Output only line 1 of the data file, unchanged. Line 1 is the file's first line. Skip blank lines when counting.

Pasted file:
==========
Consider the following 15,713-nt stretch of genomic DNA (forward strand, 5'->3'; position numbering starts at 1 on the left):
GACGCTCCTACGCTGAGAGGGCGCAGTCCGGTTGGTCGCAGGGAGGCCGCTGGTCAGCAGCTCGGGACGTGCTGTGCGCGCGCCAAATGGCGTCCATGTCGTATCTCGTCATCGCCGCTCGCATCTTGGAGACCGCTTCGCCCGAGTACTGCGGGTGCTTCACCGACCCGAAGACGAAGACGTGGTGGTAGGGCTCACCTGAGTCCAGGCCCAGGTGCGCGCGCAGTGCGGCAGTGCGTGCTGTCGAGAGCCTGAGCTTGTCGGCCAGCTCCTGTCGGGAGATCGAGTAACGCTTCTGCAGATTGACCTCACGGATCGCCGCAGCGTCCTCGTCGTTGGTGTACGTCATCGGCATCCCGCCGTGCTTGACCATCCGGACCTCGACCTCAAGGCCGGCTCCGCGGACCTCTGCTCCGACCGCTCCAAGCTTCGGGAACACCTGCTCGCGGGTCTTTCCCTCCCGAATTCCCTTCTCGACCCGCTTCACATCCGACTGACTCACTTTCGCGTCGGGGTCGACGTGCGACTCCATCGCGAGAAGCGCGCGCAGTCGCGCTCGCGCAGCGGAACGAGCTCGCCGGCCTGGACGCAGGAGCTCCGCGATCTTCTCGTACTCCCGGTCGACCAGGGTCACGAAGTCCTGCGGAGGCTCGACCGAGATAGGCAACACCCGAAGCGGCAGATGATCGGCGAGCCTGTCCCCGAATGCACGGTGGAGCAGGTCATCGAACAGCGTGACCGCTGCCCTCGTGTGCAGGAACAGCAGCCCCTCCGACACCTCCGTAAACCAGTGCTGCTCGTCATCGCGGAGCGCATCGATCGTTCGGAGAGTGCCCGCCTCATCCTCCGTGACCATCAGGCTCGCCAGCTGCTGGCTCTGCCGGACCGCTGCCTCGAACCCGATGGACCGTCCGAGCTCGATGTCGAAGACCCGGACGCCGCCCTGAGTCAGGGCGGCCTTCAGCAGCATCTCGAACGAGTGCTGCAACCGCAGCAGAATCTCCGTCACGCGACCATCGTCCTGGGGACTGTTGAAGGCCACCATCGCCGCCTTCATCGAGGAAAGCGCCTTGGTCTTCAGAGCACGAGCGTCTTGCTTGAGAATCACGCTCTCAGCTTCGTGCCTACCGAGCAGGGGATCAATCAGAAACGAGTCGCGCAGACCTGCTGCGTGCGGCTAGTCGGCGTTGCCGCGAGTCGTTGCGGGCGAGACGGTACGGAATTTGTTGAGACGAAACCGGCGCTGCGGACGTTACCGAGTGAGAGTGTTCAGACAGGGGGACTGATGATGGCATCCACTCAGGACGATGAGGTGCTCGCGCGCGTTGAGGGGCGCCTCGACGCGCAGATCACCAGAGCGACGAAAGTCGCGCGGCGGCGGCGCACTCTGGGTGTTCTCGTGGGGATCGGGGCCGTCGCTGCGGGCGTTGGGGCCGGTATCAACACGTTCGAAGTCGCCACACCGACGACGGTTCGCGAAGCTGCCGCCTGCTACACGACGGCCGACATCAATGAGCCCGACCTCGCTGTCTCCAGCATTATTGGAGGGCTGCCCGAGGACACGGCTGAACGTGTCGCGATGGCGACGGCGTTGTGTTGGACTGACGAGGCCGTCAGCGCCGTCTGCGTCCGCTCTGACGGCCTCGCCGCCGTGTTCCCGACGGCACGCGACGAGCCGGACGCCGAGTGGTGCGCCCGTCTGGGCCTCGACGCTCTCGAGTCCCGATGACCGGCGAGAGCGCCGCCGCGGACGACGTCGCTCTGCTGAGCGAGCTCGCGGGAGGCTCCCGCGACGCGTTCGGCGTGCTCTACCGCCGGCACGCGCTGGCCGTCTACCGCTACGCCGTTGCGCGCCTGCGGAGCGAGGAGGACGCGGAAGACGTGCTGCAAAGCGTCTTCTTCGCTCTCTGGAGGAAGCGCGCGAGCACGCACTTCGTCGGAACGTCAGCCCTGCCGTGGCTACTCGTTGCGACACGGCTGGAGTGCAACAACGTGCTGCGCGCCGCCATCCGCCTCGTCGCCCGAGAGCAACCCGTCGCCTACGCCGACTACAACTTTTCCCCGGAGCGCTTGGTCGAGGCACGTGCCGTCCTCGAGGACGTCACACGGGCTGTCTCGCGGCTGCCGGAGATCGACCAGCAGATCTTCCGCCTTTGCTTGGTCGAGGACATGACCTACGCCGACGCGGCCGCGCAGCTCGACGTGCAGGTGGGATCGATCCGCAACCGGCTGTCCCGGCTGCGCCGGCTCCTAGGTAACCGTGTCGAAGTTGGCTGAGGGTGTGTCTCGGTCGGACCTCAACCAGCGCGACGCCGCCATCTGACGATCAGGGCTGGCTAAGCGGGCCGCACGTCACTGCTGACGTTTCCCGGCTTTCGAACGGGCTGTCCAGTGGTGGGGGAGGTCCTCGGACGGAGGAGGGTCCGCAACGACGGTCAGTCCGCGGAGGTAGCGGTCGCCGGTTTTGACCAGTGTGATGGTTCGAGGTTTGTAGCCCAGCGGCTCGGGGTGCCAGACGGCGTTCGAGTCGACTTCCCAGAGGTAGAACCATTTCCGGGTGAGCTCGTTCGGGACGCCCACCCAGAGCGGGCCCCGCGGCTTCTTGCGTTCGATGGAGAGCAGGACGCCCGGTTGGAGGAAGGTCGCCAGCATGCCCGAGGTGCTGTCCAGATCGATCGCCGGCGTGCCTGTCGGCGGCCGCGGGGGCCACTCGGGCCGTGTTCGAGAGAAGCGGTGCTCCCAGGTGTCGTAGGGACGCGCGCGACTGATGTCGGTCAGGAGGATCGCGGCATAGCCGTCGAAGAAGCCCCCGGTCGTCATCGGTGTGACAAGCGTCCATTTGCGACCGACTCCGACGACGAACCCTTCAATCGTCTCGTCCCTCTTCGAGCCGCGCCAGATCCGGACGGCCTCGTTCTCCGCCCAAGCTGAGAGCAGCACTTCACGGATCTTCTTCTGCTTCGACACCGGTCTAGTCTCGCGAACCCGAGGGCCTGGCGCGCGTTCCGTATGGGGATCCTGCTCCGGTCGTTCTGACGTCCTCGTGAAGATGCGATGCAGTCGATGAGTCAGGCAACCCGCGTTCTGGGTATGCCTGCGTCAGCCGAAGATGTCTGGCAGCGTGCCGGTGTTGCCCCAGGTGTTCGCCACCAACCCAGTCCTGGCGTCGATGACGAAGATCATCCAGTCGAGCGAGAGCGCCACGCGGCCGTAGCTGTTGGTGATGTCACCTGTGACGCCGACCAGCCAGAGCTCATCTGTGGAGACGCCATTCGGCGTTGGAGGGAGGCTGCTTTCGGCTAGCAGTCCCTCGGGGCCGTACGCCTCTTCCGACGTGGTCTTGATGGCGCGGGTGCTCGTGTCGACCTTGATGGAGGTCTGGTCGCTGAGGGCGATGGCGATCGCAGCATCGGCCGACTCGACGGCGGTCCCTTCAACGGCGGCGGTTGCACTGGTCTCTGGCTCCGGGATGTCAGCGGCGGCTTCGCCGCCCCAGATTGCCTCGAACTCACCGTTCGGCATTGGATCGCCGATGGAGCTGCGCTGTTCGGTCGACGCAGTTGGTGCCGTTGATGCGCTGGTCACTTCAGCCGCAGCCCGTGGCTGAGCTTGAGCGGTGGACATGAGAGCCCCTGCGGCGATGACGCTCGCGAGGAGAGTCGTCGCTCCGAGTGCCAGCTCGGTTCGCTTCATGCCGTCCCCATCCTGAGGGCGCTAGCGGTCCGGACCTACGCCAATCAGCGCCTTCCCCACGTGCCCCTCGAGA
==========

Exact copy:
Consider the following 15,713-nt stretch of genomic DNA (forward strand, 5'->3'; position numbering starts at 1 on the left):